This was a barnstorming performance. LSO are a top-class orchestra, and here they brought all of their skill and nuance to the work, whose mercurial nature was carefully controlled through some agile and thoughtful direction from Zeffman. The opening muted brass, quiet gongs and lush violin solo immediately conjured a fervid atmosphere, and the depictions of the dream states continued with some splendid metallic glissandi  from the strings, sinister militaristic rustling from percussion and horns, and some spine-tingling, roof-raising moments of full orchestra.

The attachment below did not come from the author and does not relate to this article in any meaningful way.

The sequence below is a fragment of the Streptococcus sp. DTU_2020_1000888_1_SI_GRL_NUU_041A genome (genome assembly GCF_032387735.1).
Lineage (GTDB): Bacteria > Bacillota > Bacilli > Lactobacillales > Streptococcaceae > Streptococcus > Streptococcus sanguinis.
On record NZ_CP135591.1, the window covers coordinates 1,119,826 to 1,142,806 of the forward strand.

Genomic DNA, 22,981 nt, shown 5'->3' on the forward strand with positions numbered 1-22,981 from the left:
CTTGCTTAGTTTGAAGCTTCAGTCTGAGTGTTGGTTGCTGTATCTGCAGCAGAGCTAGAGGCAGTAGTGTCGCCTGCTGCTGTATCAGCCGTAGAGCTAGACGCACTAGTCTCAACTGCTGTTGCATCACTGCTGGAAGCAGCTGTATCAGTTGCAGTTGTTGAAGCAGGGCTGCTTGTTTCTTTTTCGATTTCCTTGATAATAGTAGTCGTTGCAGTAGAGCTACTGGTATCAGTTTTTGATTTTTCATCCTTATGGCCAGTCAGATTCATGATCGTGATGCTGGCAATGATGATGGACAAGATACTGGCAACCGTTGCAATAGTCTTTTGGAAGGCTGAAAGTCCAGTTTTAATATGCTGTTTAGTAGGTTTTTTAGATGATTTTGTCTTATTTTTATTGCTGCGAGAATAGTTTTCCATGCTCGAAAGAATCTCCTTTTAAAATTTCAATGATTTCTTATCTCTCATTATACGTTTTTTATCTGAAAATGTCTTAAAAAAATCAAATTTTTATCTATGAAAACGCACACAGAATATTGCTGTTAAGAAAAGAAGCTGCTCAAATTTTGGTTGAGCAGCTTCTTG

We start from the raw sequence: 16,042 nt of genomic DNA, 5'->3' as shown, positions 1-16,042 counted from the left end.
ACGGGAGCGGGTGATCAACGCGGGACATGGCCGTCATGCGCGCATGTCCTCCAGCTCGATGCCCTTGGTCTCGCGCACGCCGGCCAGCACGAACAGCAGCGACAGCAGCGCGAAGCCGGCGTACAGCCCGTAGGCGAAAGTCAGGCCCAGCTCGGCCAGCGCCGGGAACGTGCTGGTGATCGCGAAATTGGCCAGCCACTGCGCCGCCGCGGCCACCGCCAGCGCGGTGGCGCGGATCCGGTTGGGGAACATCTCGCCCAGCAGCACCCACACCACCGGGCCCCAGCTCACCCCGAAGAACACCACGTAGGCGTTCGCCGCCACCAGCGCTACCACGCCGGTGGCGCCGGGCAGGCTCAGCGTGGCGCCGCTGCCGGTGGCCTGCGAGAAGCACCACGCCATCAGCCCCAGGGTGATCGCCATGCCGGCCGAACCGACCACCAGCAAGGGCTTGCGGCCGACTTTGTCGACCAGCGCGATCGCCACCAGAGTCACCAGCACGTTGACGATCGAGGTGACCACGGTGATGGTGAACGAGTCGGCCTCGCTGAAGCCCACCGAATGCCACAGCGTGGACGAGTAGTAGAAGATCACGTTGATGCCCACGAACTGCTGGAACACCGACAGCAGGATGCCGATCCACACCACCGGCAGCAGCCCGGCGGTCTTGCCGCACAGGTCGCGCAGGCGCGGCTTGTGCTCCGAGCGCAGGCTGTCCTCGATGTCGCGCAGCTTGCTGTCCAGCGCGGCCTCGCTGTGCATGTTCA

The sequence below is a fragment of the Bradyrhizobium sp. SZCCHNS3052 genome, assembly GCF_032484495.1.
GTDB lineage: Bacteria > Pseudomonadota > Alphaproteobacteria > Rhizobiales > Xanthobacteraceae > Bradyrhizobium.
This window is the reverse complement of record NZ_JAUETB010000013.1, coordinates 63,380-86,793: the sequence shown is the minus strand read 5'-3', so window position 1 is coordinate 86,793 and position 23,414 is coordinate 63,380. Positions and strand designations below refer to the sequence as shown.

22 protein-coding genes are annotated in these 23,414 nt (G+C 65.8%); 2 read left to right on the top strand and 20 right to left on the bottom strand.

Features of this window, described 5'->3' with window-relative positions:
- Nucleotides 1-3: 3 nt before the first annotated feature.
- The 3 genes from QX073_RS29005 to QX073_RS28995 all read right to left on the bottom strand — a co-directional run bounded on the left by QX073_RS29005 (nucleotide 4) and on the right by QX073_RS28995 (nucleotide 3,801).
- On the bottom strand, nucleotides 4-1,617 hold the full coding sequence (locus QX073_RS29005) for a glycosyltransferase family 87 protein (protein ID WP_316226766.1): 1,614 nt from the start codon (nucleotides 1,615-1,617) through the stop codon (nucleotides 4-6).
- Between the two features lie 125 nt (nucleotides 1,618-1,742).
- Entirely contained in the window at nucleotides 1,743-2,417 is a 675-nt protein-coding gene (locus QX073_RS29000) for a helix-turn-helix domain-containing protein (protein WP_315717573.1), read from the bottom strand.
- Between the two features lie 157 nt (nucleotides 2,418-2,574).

Russell Thomas’s voice suited the work well; there is solidity and power in the mid range that was able to cut through even the louder orchestral passages, albeit that occasionally, his top notes seemed a little stretched.

Full marks must go to the LGBTQ+ Community Choir, who, despite being seriously outgunned by the orchestra, held their own in this challenging sing. Although the voices were not always blended, this was no bad thing – a more heterogenous sound (which was, nonetheless well controlled for pitch and intonation) suited the unrestrained luxuriance of the piece.